Doing these things and more are a sure way to keep your boss happy and ensure happy days at work. Keeping your boss happy makes for a good work place. It also makes for good career advancement. And remember: A happier boss means a happier you.
Summer is around the corner and school is almost out. Whether you’re in high school or college, there will be students looking for employment this season. You can go for those short-term positions where your focus is to make some money and maybe some experience as well. The other option is to find a position in a specific field for the summer and use the experience gained for a long-term goal. A third option is simply to do an internship, paid or voluntary.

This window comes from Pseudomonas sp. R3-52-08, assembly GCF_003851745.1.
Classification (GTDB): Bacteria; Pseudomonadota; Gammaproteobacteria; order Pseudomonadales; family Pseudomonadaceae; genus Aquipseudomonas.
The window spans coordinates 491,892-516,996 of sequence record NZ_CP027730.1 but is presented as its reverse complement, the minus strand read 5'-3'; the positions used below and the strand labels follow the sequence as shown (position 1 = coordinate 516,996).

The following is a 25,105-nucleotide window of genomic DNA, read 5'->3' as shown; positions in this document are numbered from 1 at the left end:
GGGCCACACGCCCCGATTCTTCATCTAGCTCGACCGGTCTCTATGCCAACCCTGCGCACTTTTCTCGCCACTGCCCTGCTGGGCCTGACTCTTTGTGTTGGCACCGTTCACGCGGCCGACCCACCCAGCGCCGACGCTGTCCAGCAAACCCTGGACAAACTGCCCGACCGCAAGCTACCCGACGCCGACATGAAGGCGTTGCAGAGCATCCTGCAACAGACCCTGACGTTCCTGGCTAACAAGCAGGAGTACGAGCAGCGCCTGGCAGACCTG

The kind of short-term positions a student can take up during the summer are fast food jobs, childcare and any other seasonal position. The main focus of picking up one of these jobs is to simply make some money, either for the next school semester or just to hold over. Most people don’t stay in these positions for very long. They are only used as stepping-stone from something more long-term.
Then there are field specific jobs. Some students plan there future before they’re in college. These students go for specific types of jobs and positions for the summer. They can range anywhere from a receptionist to a field that is related to what they may major in when in college. The main focus here is to acquire a position where it’s more about the experience than the money. These positions may only be for the summer, but the intention is to have a long-term goal.